In a way you can’t blame the visitors to the Fair for their beliefs about these savages who eat dogs. They have been told lies, because why else would they come and gawk at other human beings like this? And there are always people hoping to take advantage of others. But there are also some very strong characters who stand up for what is right, for others who need their help.
This story feels particularly right today, when so many people think they are better than others, often because of their skin colour or their perceived lack of sophistication.
Wild Song shows there can still be hope. And in the midst of what is done to these Filipino visitors, I loved the humour of Luki’s reaction when she discovers Samkad boarding the ship in Manila. She’s no ordinary teenager.
Not to be alphabetist or anything, but I think I find the letters of the early alphabet more useful. I could have gone on forever about B and D. (I hear you, and I won’t.) I shall march swiftly towards the end.
There was Marshmallow the cat. Very white and very fluffy. He was the boss of another second cousin, somewhere in Toronto. I lost my bearings, so have no idea where.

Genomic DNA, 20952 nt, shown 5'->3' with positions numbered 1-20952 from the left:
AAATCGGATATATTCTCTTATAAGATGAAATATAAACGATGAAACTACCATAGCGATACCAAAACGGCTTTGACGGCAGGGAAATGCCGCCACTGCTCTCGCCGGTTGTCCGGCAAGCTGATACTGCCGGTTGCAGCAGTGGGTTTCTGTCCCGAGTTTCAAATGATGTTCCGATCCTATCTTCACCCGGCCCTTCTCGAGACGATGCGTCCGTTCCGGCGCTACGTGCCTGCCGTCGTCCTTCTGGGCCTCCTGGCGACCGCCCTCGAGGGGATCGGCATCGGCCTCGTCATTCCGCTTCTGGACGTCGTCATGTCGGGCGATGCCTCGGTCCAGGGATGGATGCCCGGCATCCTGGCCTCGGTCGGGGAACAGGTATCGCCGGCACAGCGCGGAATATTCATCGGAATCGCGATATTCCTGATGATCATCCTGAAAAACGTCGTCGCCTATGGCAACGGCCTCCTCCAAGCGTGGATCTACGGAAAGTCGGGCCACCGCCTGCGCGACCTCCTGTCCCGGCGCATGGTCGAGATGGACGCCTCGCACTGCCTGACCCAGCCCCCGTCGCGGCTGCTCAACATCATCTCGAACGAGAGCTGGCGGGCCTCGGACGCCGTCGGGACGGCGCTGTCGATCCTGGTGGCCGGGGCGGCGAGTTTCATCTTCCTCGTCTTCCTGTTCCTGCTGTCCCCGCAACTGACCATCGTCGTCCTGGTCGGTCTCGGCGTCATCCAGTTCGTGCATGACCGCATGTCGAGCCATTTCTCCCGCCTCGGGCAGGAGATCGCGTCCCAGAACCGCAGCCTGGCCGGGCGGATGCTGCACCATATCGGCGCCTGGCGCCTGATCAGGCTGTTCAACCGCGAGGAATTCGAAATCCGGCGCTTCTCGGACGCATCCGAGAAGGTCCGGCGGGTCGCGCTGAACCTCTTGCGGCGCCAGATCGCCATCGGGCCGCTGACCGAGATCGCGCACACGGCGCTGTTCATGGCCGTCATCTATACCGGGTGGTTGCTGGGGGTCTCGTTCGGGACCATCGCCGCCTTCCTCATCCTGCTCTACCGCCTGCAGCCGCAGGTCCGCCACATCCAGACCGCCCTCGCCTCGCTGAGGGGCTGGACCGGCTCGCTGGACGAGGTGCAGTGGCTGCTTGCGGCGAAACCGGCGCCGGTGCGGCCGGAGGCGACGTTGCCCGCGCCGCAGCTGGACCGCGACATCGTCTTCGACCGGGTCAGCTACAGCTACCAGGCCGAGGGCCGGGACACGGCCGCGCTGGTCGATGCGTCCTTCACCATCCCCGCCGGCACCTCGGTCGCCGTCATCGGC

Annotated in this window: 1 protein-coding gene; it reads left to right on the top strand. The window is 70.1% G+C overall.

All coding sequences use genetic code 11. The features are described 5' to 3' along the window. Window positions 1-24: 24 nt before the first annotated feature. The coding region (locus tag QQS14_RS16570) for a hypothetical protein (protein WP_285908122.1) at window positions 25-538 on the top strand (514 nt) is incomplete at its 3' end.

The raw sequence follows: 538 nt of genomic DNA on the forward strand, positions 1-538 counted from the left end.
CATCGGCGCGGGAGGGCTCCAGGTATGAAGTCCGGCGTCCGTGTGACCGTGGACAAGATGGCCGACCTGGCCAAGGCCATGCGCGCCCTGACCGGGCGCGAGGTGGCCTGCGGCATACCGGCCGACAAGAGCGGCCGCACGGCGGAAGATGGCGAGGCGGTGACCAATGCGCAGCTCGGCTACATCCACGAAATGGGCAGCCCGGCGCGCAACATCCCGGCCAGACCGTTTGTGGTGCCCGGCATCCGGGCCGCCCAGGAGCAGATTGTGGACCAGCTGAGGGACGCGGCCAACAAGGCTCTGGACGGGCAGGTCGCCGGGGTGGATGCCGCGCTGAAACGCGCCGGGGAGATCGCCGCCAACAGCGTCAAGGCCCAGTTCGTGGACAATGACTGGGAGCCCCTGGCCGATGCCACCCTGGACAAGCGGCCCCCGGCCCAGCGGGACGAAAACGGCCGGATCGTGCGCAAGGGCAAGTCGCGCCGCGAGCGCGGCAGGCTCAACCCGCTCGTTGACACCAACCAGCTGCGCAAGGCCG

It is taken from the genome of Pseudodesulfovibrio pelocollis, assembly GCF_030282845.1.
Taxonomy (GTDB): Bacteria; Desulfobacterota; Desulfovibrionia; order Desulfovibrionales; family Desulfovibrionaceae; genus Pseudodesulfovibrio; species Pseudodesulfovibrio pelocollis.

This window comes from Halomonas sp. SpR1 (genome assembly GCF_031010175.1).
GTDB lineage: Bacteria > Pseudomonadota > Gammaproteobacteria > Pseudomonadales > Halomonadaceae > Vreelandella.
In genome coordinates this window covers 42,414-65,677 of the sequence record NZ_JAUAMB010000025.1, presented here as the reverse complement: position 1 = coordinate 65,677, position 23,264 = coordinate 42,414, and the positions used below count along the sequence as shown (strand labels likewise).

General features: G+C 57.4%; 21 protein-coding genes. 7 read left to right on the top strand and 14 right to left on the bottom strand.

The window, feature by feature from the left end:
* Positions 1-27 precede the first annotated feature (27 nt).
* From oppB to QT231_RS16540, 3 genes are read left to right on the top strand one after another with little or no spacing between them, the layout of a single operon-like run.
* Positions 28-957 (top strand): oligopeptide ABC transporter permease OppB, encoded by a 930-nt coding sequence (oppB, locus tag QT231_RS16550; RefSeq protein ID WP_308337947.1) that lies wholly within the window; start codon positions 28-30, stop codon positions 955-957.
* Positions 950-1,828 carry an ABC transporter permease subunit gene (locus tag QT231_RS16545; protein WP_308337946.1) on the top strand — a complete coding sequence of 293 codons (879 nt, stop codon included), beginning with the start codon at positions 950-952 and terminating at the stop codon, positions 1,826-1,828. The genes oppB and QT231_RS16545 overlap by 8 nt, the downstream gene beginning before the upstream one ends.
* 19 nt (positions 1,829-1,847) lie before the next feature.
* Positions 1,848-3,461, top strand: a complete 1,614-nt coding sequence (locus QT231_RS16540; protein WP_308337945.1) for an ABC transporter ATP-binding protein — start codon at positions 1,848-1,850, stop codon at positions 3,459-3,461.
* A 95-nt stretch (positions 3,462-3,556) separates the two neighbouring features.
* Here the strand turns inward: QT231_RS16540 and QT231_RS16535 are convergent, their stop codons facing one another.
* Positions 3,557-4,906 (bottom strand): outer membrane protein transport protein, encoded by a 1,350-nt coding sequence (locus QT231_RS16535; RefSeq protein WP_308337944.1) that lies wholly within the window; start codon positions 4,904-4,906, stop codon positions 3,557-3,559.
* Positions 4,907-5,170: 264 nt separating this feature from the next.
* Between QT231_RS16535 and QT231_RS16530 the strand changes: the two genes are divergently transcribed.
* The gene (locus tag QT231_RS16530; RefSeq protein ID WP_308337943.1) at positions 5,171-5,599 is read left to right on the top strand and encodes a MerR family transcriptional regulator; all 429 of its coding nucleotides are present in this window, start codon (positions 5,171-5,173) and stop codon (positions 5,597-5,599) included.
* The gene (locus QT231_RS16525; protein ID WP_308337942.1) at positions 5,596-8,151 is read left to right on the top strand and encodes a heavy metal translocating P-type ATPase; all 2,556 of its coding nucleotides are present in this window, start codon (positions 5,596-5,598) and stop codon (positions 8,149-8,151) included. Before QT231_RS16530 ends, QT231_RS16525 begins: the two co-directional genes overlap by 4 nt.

Quesadillas kept us going. Rather like my first ever meal in England in 1966, a cheese and tomato sandwich at Liverpool Street, the best quesadilla was the one in the middle of the night – GMT – on arrival in San Antonio, when I sat as far away from the window as possible on the 18th floor. Would have been even better had we had a bottle opener (which someone assured me we’d not need), in which case there would have been Mexican cola too. Could it be that the strain of travelling makes the first meal better, or were these in fact tastier than the rest?
Was intrigued to discover that Montréal’s airport code is YUL. Sounds so Christmassy. And they had the three letters plastered over some lovely, snowy posters. Snowy scenery, not posters. I mean, posters of. You know what I mean.
Which brings us to the letter Z. Zips. Our first zip came in the elevator at the New Orleans Hilton, when a fellow passenger, on discovering were were alone for the last bit, asked us to zip her up. She’d dressed beautifully for a Halloween night on the town, but travelling alone she hadn’t managed the last inch at the back. I held her hair while Daughter zipped.
Miss Martha, on the other hand, was our attendant on the Amtrak train from New Orleans to New York. All 36 hours of it. Apparently this paragon sleeps when she gets home each week. She likes it better than the chicken farm she used to run. Anyway, she’s that archetypal motherly person who looks after you, working out what to feed vegetarians when Amtrak’s sole veggie dish is not on board. Not to mention when just outside D.C. the train ‘banged’ and juddered to a rather sudden stop, leaving us standing for an hour, before stopping again. They had tried to repair the broken ‘thingy’ between the cars with duct tape. The second time they went with Miss Martha’s zip ties. She never travels without them. They held, all the way to D.C. itself where proper engineers stood by to offer something longer lasting.